REMARKS

Since in my own mind many of these posts have been "chapters," I'm splitting some of them out to separate blogs. But also, my audience is divided and quite different, one part from another. Many have dropped out and many have newly arrived. There are recognizable paper "book" versions of some of the posts that fit together.

I find that some people still assume that a blog is a sort of diary. This one is not. It is not for children, either in terms of subject or writing style. It's not written "down." Think academic magazine or column without footnotes.


SOCIAL MEDIA

My name shows up on google+ and twitter, but I only monitor and will not add you. I do NOT do Facebook though someone with the same name does. Please use plain email. My phone landline is in the phone book. I have no cell phone.

Other Blogs by me

IF YOU ARE LOOKING FOR INFORMATION ABOUT THE ART OF BOB SCRIVER, PLEASE GO TO: www.scriverart.blogspot.com.

Notes from Alvina Krause between 1957-1961 are posted at www.Krausenotes.blogspot.com


TWO REBLOGS:
Fiction about Indians at www.willowsticks.blogspot.com
Essays about Indians at www.siksikaskinitsiman.blogspot.com



Thursday, December 14, 2006

"SIGHTINGS" -- HOW THE BIG KIDS PLAY

I'm reprinting this column that comes from the Martin Marty Center at the University of Chicago Divinity School because otherwise I don't think you'd run across it and I think it's important to know that not everything shows up on the "pop" screen. I'm not as accepting of "apologetics" as these folks are -- I'd rather start from human experience as informed by science, which doesn't take me personally to God.


Sightings 12/14/06

Going Beyond Belief
-- Philip Hefner

Both the New Scientist and the New York Times reported on the symposium entitled "Beyond Belief: Science, Religion, Reason, and Survival," hosted by the Science Network, a coalition of scientists and media professionals convening November 5-7 at the Salk Institute for Biological Studies in La Jolla, California. They were there to address three questions: Should science do away with religion? What would science put in religion's place? Can we be good without God?

A number of the most articulate anti-religious self-proclaimed atheists were among the stellar group of scientists assembled there. Physics Nobelist Steven Weinberg spoke of religion as a "crazy old aunt, who tells lies and stirs up mischief," but whom he will nevertheless miss when she is gone. Evolutionary biologist Richard Dawkins confessed that he is "fed up" with the tendency to respect religion, especially by secularists. A number of their peers took strong exception to the anti-religion message, including biologists Joan Roughgarden and Francisco Ayala. Anthropologist Melvin Konner asked sarcastically, "Should we bash religion with a crowbar or only with a baseball bat?"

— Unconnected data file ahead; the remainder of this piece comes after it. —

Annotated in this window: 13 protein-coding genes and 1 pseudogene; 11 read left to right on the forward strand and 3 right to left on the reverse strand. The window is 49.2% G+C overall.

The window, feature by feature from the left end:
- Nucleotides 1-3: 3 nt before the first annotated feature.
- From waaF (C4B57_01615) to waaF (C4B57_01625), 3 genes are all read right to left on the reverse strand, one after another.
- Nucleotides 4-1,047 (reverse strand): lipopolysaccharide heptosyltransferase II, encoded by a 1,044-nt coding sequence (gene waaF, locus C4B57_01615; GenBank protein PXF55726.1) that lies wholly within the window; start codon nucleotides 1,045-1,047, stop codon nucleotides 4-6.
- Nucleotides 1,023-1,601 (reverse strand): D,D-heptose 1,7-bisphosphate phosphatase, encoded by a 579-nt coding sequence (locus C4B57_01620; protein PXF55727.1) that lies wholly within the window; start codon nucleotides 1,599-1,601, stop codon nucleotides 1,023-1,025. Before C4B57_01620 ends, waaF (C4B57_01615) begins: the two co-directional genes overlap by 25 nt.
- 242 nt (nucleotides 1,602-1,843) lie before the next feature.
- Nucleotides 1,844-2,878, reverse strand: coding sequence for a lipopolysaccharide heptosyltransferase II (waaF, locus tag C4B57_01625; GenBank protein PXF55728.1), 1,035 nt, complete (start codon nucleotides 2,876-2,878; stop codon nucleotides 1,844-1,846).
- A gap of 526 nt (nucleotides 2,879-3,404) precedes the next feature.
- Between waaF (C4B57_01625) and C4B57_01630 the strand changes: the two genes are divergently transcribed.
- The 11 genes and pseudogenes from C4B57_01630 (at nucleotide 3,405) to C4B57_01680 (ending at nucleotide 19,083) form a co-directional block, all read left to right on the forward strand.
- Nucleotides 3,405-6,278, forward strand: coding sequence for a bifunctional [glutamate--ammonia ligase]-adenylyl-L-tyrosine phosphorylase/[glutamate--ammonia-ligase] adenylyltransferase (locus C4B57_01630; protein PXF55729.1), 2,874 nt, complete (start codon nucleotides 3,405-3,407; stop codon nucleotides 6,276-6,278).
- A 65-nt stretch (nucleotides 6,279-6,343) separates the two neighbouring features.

The New Scientist report spoke of the "fervour of a revivalist meeting ... [with] no hallelujahs, gospel songs or swooning, but plenty of preaching, mostly to the converted, and much spontaneous applause for exhortations to follow the path of righteousness. And right there at the forefront of everyone's thoughts was God."

How ought people of religious faith respond to such a trend as that which surfaced at the Salk Institute? Here are a few suggestions:

First, believers should not let appreciation of science be diminished by what must be called the hysteria of militant anti-religious scientists. They must recognize that science can contain God's revelation and that it has brought enormous benefits, along with its dark side. The "Beyond Belief" message is no excuse for anti-science or pro-Intelligent Design responses by religious communities.

Second, there is legitimate critique in the anti-God message. Probably all believers are ashamed by some forms that faith takes. And they know that going "beyond belief" to the "God beyond God" has been a religious theme, beginning for Christians with Jesus. The history of Christianity is one of struggle against the seductions of the inferior gods that too often have earned worship: nation, race, pleasure, and wealth.

Third, the faithful should recognize that the scientists at La Jolla were not of one mind. Roughgarden, an Episcopalian, took issue sharply with Weinberg. Konner, who professes no religious faith, characterized the animus of the meetings as a "den of vipers." It is especially important for religious communities to speak out with balance and mature understanding -- if for no other reason than for the sake of the more balanced and mature views of the scientists who do not fall in line behind Dawkins and Weinberg. Millions of those scientists, of course, are in churches, synagogues, mosques, and temples every Holy Day. The classical virtue of hospitality, even to the hostile ones, must be evident among believers.